Author(s): Jeyarajah EJ, Cromwell WC, Otvos JD
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Abstract Laboratory measurements of plasma lipids (principally cholesterol and triglycerides) and lipoprotein lipids (principally low-density lipoprotein [LDL] and low-density lipoprotein [HDL] cholesterol) are the cornerstone of the clinical assessment and management of atherosclerotic cardiovascular disease (CVD) risk. LDL particles, and to a lesser extent very-low-density lipoprotein [VLDL] particles, cause atherosclerosis, whereas HDL particles prevent or reverse this process through reverse cholesterol transport. The overall risk for CVD depends on the balance between the "bad" LDL (and VLDL) and "good" HDL particles. Direct assessment of lipoprotein particle numbers us now possible through nuclear magnetic resonance spectroscopic analysis.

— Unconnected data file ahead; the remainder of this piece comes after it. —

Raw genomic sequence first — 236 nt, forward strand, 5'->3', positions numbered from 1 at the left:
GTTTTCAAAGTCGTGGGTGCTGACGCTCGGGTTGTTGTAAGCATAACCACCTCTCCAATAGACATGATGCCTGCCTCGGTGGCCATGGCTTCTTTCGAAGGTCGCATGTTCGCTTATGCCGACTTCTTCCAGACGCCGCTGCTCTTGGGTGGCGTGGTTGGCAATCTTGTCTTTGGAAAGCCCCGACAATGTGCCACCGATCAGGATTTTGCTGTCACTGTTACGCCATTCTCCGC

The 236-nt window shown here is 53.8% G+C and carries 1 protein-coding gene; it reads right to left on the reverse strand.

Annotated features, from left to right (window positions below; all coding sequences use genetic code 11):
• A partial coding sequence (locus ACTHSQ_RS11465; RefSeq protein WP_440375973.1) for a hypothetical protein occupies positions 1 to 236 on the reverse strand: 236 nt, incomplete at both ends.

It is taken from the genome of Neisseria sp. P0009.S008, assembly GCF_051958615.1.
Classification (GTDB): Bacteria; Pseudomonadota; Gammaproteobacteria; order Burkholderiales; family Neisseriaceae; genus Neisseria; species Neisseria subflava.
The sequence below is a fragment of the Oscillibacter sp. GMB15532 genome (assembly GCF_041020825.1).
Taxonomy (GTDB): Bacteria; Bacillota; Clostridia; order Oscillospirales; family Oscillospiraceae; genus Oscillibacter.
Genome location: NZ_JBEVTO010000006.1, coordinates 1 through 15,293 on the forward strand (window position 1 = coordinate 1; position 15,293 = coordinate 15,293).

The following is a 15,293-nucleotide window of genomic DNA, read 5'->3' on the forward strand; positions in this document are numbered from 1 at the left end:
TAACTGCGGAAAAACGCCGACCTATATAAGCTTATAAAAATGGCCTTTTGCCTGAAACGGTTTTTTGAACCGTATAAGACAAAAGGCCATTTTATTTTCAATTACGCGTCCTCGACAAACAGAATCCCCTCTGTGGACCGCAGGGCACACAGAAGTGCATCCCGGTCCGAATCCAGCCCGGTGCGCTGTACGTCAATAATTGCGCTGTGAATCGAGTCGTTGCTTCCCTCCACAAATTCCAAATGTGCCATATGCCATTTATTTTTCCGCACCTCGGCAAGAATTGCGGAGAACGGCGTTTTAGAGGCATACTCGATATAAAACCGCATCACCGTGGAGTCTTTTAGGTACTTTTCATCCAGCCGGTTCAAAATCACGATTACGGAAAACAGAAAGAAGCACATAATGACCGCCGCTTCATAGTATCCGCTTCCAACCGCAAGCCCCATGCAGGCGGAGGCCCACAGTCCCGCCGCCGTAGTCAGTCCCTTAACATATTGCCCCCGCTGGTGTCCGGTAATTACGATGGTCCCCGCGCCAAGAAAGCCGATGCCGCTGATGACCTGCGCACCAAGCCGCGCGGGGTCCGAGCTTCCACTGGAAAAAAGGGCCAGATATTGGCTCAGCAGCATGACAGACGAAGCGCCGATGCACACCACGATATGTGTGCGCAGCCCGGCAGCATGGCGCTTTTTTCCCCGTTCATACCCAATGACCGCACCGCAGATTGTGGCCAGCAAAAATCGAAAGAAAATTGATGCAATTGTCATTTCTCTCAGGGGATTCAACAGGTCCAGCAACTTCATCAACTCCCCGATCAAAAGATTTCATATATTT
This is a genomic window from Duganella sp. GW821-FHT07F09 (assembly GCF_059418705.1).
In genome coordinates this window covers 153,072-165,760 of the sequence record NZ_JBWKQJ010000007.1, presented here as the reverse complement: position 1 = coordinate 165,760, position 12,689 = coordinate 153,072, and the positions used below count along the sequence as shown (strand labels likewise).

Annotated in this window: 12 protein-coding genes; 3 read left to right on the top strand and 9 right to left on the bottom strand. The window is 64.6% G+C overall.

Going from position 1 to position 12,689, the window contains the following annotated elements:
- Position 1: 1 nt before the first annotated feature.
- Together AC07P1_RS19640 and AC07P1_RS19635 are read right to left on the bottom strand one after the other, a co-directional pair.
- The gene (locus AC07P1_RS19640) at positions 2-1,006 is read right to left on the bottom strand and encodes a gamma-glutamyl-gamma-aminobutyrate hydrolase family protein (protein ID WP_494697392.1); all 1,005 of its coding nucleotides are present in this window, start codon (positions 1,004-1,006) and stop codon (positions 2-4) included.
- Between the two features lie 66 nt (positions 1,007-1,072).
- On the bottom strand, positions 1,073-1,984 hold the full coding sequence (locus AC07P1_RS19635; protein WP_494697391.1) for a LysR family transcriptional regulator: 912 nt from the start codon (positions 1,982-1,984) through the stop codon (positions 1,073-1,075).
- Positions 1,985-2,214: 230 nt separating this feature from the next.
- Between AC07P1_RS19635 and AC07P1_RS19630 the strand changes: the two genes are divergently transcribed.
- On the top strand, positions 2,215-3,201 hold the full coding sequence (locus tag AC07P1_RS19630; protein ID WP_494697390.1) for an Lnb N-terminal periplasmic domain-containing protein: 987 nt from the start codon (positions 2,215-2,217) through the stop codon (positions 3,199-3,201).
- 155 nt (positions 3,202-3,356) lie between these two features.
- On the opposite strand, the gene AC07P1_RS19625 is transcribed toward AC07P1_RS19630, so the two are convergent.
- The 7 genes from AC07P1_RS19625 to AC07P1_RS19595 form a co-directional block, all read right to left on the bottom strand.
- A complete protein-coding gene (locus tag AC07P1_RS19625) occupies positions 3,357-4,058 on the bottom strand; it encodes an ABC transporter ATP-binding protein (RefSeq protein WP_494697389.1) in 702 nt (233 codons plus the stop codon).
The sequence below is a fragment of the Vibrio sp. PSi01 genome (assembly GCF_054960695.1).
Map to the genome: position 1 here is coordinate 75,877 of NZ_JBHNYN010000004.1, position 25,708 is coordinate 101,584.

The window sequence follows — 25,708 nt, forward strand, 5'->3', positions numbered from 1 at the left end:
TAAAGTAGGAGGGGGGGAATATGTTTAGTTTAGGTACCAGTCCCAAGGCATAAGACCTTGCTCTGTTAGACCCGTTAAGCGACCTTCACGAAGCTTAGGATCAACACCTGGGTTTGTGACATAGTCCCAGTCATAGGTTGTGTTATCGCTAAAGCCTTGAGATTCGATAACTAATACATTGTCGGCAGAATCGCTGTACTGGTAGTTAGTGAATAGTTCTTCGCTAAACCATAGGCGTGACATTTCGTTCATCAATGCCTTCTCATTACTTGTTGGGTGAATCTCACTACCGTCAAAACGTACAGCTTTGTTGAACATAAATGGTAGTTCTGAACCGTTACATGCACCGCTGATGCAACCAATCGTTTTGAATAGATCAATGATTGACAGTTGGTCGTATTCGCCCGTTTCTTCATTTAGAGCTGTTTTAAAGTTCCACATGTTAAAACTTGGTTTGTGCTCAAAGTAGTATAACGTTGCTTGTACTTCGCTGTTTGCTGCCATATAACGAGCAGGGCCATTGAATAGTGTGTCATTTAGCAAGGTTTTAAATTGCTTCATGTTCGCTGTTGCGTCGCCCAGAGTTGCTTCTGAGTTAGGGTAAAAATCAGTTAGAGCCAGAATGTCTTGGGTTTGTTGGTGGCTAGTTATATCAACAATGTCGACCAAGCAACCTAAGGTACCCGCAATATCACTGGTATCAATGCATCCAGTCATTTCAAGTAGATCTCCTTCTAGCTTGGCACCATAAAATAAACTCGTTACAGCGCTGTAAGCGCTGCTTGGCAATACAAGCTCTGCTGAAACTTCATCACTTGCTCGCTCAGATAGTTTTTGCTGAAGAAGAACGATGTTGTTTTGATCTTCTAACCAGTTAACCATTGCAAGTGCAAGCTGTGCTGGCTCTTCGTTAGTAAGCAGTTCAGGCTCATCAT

This article was published in Clin Lab Med
and referenced in Journal of Molecular Biomarkers & Diagnosis